symlink

       #include <unistd.h>

       int symlink(const char *target, const char *linkpath);

       #include <fcntl.h>           /* Definition of AT_* constants */
       #include <unistd.h>

       int symlinkat(const char *target, int newdirfd, const char *linkpath);

   Feature Test Macro Requirements for glibc (see feature_test_macros(7)):

       symlink():
           _BSD_SOURCE || _XOPEN_SOURCE >= 500 ||
           _XOPEN_SOURCE && _XOPEN_SOURCE_EXTENDED ||
           _POSIX_C_SOURCE >= 200112L

       symlinkat():
           Since glibc 2.10:
               _XOPEN_SOURCE >= 700 || _POSIX_C_SOURCE >= 200809L
           Before glibc 2.10:
               _ATFILE_SOURCE

DESCRIPTION
       symlink()  creates  a  symbolic  link named linkpath which contains the
       string target.

       Symbolic links are interpreted at run time as if the  contents  of  the
       link  had  been substituted into the path being followed to find a file
       or directory.

       Symbolic links may contain ..  path components, which (if used  at  the
       start of the link) refer to the parent directories of that in which the
       link resides.

       A symbolic link (also known as a soft link) may point  to  an  existing
       file  or  to  a nonexistent one; the latter case is known as a dangling
       link.

       The permissions of a symbolic link are  irrelevant;  the  ownership  is
       ignored  when following the link, but is checked when removal or renam-
       ing of the link is requested and the link is in a  directory  with  the
       sticky bit (S_ISVTX) set.

       If linkpath exists, it will not be overwritten.

   symlinkat()
       The  symlinkat()  system  call operates in exactly the same way as sym-
       link(), except for the differences described here.

       If the pathname given in linkpath is relative, then it  is  interpreted
       relative  to  the directory referred to by the file descriptor newdirfd
       (rather than relative to the current working directory of  the  calling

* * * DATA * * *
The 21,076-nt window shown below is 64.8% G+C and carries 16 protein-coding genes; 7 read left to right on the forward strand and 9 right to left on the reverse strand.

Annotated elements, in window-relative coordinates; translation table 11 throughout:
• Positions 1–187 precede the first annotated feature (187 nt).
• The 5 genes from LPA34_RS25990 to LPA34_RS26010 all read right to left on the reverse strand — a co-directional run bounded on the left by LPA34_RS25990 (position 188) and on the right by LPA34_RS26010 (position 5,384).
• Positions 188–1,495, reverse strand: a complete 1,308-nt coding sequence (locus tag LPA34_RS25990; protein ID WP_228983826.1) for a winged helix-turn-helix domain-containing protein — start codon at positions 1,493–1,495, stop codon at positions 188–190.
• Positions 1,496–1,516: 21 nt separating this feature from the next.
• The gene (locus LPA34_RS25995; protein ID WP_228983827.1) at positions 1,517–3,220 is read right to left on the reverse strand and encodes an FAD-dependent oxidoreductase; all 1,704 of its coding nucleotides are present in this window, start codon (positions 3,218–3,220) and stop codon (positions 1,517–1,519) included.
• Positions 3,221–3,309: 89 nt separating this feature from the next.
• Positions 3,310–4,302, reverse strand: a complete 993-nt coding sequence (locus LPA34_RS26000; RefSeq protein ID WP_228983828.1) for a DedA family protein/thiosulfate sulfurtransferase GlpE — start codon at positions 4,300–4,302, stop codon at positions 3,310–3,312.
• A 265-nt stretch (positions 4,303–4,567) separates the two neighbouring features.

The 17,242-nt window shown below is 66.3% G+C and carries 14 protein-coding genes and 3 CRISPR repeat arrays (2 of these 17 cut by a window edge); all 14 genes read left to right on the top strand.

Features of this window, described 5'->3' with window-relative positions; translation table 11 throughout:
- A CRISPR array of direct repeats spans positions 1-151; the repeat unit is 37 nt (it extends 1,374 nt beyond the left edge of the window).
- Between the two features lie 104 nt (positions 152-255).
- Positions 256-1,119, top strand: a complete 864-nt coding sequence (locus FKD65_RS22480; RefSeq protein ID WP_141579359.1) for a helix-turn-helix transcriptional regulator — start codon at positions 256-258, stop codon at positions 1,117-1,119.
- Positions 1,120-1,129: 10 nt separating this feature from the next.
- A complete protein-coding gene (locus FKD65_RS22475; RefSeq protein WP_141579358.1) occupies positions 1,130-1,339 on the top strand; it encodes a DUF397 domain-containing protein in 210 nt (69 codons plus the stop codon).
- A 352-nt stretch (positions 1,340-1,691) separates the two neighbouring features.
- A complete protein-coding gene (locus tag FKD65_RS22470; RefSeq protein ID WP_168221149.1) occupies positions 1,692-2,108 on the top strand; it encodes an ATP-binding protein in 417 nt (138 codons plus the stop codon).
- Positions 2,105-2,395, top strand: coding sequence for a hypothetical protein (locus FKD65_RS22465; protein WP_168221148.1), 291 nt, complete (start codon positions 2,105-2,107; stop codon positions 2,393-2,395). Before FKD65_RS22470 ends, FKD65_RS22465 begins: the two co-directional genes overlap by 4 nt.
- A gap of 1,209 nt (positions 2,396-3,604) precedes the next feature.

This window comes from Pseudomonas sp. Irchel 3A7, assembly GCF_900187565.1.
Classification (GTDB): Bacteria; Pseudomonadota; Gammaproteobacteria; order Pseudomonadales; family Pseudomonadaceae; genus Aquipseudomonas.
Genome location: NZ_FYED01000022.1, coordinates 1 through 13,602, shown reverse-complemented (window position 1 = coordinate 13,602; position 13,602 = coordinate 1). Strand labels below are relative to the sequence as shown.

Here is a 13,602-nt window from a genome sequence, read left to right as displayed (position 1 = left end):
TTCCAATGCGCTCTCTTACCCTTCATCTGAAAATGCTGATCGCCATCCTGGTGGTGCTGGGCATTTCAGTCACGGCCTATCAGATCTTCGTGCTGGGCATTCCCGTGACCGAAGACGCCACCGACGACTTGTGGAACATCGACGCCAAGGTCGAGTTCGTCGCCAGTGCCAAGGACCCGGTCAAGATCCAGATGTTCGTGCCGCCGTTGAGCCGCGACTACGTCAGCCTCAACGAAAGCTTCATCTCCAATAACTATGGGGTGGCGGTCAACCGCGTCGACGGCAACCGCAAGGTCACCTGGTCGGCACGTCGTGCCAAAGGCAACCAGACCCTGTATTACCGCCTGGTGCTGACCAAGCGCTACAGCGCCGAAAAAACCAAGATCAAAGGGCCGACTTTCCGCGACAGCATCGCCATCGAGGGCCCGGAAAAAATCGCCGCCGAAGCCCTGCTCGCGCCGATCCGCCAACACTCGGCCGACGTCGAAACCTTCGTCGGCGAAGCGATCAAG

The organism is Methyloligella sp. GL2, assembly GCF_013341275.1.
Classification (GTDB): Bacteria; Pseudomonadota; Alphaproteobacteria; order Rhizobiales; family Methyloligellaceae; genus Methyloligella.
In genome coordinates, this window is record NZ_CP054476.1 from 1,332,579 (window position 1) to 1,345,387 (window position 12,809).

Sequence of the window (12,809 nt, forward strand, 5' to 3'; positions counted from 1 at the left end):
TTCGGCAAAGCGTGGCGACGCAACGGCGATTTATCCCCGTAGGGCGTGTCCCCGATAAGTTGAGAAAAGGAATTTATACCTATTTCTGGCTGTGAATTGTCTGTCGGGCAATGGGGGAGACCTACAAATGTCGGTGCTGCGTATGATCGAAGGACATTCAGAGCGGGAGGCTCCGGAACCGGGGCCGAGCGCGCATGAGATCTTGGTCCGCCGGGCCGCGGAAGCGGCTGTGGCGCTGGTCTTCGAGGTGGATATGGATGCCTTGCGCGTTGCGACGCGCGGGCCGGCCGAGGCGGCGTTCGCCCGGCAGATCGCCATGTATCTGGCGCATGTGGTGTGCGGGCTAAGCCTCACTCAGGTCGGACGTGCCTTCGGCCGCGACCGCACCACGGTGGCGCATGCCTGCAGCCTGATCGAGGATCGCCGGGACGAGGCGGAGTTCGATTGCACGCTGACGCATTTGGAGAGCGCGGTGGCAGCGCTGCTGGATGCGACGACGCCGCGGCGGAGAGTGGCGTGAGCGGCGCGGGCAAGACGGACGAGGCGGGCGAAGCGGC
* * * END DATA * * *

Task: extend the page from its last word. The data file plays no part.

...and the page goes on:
process, as is done by symlink() for a relative pathname).

              one  of  the  directories in the path prefix of linkpath did not
              allow search permission.  (See also path_resolution(7).)

       EDQUOT The user's  quota  of  resources  on  the  filesystem  has  been
              exhausted.   The  resources  could  be  inodes  or  disk blocks,
              depending on the filesystem implementation.

       EEXIST linkpath already exists.

       EFAULT target or linkpath points outside your accessible address space.

       EIO    An I/O error occurred.

       ELOOP  Too many symbolic links were encountered in resolving linkpath.

       ENAMETOOLONG
              target or linkpath was too long.

       ENOENT A directory component in linkpath does not exist or  is  a  dan-
              gling symbolic link, or target or linkpath is an empty string.

       ENOMEM Insufficient kernel memory was available.

       ENOSPC The device containing the file has no room for the new directory
              entry.

       ENOTDIR
              A component used as a directory in linkpath is not, in  fact,  a
              directory.

       EPERM  The filesystem containing linkpath does not support the creation
              of symbolic links.

       EROFS  linkpath is on a read-only filesystem.

       The following additional errors can occur for symlinkat():

       EBADF  newdirfd is not a valid file descriptor.

       ENOENT linkpath is a relative pathname and newdirfd refers to a  direc-
              tory that has been deleted.

       ENOTDIR
              linkpath is relative and newdirfd is a file descriptor referring
              to a file other than a directory.

VERSIONS
       symlinkat() was added to Linux in kernel 2.6.16;  library  support  was
       added to glibc in version 2.4.

CONFORMING TO
       symlink(): SVr4, 4.3BSD, POSIX.1-2001, POSIX.1-2008.

       symlinkat(): POSIX.1-2008.
       in /proc/self/fd that corresponds to the newdirfd argument.

SEE ALSO
       ln(1), lchown(2), link(2), lstat(2), open(2),  readlink(2),  rename(2),
       unlink(2), path_resolution(7), symlink(7)

COLOPHON
       This  page  is  part of release 4.04 of the Linux man-pages project.  A
       description of the project, information about reporting bugs,  and  the
       latest     version     of     this    page,    can    be    found    at
       http://www.kernel.org/doc/man-pages/.

Linux                             2015-04-19                        SYMLINK(2)
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